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A Strong Kentucky Charter School Law Clearly Meets Constitutional Requirements, Top Legal Experts Find

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WASHINGTON, DC (February 16, 2016) — A team of Constitutional law experts led by former Solicitor General of the United States Paul Clement has determined that the Kentucky state constitution does not in any way prohibit enactment of a strong charter school law, with multiple authorizers, equal funding and not under the control of traditional school districts. Clement, who has argued 85 cases before the U.S. Supreme Court, was joined in the analysis by two fellow attorneys at Kirkland & Ellis, one of the nation’s top law firms specializing in constitutional law.

Some Kentucky policymakers say they’ve been told that the state constitution requires the operation of schools exclusively through existing elected school boards. But in his report, Clement finds that Section 183 of the constitution “clearly grants the General Assembly broad authority to decide what reforms will make the common school system most efficient.”

Clement and his colleagues find that “by their plain terms, these provisions do not limit the General Assembly’s broad authority under Section 183 to structure the common school system as the General Assembly sees fit.”

The only constitutional constraints on legislative authority are found in Sections 184 and 186, which “concern only how the common schools shall be funded.” Section 184 “says not a word about school boards, school districts, or elected officials,” the analysis points out. And Section 186, while mentioning school districts, “certainly does not mandate that all common schools operate under the control of those districts – or, for that matter, under the control of any other designated entity.”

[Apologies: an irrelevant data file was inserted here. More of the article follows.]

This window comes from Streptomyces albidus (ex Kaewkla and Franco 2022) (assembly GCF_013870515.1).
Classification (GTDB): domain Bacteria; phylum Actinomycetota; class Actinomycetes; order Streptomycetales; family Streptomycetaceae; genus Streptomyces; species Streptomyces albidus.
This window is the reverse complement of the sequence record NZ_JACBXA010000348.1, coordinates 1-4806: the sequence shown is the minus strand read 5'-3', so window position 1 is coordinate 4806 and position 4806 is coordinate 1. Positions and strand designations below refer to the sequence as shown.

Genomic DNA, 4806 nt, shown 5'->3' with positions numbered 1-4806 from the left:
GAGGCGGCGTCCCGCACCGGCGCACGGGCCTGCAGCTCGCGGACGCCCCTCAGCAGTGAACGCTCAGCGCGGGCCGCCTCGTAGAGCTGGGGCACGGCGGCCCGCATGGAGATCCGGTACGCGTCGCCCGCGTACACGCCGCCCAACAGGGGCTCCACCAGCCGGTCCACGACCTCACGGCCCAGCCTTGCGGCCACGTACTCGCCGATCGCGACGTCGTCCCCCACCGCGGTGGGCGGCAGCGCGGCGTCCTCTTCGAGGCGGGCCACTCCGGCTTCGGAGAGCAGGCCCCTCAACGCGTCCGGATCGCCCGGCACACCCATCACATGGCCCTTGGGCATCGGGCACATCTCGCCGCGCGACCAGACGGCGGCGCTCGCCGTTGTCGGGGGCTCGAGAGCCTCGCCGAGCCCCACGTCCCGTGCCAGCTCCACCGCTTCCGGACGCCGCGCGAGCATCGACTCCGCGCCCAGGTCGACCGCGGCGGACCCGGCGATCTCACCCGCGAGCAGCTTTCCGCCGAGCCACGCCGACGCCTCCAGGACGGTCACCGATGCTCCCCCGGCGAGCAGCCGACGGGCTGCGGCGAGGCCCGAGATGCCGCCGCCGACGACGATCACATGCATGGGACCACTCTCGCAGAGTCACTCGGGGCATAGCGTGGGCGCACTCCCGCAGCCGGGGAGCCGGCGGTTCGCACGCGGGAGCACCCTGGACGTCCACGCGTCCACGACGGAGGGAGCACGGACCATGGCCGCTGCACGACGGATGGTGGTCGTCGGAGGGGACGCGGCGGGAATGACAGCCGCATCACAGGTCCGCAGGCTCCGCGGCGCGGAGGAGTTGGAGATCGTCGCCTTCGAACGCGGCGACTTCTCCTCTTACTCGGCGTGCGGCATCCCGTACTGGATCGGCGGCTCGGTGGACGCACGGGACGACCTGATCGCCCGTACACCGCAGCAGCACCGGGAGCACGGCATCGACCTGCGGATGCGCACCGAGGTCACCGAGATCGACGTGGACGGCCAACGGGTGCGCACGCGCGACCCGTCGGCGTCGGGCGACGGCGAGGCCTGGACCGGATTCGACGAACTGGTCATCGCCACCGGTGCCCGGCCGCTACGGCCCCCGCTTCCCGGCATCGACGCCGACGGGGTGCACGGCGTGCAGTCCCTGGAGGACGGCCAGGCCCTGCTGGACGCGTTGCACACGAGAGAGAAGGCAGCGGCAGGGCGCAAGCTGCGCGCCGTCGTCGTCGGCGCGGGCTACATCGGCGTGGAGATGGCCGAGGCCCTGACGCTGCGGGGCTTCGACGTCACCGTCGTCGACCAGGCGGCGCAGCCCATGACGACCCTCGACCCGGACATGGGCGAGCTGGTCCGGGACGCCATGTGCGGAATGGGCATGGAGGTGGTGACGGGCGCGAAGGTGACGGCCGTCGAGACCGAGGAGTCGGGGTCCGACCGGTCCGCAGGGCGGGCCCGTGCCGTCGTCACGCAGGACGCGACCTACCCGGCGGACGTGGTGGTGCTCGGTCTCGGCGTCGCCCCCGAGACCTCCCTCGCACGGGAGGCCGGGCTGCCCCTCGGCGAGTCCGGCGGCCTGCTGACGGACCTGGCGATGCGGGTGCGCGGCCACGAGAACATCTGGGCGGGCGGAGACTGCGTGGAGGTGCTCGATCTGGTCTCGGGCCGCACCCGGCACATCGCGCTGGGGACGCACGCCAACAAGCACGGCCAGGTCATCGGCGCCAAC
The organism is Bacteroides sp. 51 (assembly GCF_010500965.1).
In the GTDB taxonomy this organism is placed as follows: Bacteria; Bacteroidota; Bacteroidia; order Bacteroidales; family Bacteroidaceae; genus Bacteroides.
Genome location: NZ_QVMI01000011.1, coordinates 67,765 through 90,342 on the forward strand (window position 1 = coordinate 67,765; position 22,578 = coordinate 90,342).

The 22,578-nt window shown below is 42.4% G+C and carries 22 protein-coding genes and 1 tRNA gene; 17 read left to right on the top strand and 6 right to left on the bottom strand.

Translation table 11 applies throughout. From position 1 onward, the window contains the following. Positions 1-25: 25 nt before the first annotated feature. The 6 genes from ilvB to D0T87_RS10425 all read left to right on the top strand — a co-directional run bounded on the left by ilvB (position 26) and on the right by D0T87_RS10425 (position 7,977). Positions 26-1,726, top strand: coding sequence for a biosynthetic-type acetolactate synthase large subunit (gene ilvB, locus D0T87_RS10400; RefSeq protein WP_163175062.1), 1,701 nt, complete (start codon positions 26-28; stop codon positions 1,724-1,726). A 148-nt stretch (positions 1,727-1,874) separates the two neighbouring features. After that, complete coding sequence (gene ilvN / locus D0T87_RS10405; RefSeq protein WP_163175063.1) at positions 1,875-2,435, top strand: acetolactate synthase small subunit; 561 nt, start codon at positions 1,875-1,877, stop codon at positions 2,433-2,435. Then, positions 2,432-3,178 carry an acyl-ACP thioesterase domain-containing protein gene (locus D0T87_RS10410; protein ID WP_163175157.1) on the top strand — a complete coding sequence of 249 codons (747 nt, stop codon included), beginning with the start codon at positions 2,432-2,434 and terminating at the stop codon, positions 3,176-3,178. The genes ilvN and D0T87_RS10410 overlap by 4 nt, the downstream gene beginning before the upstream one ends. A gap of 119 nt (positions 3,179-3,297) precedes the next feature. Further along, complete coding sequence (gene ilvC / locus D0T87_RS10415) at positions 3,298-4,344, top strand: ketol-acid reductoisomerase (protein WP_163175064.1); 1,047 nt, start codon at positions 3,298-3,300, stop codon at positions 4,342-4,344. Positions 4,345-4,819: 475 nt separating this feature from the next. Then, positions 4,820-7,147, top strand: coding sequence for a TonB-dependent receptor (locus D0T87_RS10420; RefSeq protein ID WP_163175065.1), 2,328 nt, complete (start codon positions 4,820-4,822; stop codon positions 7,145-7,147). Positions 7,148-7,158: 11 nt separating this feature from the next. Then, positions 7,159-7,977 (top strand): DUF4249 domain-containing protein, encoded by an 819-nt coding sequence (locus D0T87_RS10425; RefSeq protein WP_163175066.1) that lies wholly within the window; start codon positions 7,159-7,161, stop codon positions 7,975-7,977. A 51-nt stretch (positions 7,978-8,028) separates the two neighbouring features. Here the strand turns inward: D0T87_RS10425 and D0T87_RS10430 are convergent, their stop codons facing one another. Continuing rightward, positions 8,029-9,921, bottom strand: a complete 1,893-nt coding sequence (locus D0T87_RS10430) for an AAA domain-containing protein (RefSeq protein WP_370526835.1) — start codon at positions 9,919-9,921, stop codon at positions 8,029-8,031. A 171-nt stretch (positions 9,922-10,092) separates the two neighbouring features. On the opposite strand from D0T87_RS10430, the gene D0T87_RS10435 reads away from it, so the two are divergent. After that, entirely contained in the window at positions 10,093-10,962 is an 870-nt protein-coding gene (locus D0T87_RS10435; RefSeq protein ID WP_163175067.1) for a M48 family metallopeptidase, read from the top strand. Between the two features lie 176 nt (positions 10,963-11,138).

The report also takes a look at Kentucky court rulings in this area, and notes that the courts have “repeatedly recognized that ‘school districts are creatures of the legislature, and the legislature has the power . . . to alter them or even do away with them entirely.’”

Charter schools are public schools that are allowed the freedom to innovate and operate without the bureaucratic constraints imposed on traditional schools. The report by Clement and his team notes that the proposed charter schools in Kentucky “satisfy ‘the one main essential’ of a common school system: ‘they are free schools, open to all the children of proper school age residing in the locality, and affording, so long as the term lasts, equal opportunity for all to acquire the learning taught in the various common school branches,” Louisville v. Commonwealth, 121 S.W. 411, 412 (Ky. 1909).

The report “is great news for the cause of parent power in Kentucky,” says Jeanne Allen, the founder and CEO of the Center for Education Reform. “There’s no need to water down the law or undermine the core principles of charter schooling to address a non-existent conflict with the state constitution. And there’s no reason that the legislation cannot move forward.”

The full report is available here.

Related: Check out the case for charter schools in Kentucky.